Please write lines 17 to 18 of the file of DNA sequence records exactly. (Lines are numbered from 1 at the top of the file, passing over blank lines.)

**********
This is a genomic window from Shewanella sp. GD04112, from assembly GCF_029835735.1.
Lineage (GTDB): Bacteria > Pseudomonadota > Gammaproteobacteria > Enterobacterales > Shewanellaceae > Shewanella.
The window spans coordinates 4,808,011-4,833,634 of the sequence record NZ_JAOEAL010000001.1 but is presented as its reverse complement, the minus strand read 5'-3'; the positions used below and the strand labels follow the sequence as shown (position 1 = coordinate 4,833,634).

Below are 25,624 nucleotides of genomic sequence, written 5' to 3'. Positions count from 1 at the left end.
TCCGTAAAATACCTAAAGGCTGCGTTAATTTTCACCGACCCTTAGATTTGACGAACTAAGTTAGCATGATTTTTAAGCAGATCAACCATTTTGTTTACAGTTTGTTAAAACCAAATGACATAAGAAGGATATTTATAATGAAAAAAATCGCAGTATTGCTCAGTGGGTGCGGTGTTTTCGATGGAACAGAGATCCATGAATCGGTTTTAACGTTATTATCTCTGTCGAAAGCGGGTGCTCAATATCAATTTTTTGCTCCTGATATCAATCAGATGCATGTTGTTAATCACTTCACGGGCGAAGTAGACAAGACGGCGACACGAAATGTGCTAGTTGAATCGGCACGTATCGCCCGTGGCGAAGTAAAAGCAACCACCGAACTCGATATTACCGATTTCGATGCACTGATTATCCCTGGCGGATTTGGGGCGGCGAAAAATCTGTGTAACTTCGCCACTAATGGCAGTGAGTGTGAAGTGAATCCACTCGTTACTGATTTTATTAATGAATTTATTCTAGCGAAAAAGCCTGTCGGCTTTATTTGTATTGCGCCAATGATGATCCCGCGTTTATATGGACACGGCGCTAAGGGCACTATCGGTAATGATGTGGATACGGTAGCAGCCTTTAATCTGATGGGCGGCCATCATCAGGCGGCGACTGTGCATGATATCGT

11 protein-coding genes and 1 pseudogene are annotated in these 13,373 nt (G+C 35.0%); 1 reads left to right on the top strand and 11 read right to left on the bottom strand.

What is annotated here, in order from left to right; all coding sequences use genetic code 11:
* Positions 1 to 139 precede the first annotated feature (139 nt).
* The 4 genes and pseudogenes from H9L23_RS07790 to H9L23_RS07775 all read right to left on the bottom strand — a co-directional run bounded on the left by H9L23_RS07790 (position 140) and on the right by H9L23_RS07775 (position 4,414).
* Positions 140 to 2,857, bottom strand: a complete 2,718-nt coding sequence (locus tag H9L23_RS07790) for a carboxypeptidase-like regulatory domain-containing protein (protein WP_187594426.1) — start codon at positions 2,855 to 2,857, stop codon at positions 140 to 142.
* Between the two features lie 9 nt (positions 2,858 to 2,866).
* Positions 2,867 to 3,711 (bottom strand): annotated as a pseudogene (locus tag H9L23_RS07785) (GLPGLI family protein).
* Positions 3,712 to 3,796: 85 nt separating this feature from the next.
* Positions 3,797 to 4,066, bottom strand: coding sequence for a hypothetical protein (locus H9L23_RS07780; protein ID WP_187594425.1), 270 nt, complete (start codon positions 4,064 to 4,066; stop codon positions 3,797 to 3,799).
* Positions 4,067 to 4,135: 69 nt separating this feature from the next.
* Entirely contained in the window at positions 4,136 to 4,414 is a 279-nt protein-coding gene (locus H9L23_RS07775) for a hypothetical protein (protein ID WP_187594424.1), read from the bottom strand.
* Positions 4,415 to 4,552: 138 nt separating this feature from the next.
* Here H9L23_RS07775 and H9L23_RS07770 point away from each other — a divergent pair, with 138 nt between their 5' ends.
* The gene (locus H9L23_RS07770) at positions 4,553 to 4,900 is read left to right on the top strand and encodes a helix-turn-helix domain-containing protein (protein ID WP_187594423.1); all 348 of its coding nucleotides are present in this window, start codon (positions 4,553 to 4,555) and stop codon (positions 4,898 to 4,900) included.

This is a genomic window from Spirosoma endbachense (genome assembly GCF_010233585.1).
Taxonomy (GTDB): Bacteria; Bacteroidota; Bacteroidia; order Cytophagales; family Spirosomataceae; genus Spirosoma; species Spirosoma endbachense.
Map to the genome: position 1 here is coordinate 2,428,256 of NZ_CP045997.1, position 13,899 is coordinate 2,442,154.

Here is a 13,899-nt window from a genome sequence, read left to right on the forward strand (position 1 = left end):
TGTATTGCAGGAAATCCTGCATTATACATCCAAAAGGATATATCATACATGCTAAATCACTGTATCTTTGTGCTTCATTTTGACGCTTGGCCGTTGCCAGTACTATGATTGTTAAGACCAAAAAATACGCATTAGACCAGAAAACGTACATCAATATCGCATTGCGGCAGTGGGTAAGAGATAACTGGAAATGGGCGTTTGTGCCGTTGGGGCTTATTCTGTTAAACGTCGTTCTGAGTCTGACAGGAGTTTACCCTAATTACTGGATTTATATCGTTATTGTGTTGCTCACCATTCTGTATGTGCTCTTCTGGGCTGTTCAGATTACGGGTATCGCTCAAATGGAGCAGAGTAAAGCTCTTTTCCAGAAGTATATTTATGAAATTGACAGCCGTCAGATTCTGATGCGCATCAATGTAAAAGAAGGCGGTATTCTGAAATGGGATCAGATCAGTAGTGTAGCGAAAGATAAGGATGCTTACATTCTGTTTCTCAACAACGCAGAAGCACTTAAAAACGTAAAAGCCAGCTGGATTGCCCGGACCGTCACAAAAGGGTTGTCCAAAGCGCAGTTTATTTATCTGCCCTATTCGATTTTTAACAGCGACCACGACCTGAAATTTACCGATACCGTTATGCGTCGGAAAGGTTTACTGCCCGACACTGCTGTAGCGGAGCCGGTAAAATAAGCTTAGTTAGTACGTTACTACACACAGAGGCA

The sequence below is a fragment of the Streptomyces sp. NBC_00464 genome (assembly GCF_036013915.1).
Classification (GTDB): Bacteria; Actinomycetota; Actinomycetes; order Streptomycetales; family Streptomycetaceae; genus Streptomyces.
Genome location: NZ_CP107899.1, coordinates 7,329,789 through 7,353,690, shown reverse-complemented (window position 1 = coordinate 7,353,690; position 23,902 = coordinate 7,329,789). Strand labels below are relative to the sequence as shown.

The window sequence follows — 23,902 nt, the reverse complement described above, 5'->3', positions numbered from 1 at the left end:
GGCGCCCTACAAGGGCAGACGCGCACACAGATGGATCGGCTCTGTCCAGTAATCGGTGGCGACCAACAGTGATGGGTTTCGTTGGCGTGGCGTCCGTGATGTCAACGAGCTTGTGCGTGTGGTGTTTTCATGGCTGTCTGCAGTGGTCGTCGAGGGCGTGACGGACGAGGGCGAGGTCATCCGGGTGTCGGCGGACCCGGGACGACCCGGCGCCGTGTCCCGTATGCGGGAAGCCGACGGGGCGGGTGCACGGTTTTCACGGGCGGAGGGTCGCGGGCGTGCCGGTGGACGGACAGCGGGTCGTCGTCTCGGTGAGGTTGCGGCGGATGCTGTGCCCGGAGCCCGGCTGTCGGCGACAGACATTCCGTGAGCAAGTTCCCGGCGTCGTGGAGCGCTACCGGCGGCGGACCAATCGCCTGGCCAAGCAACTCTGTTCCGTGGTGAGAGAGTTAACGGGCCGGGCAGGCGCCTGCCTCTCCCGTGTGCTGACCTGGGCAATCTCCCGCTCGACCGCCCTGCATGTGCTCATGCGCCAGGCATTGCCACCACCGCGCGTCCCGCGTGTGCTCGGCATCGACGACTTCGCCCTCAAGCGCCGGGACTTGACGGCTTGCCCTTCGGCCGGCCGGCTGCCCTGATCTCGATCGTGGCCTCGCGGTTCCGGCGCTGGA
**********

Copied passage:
* Positions 4,415 to 4,552: 138 nt separating this feature from the next.
* Here H9L23_RS07775 and H9L23_RS07770 point away from each other — a divergent pair, with 138 nt between their 5' ends.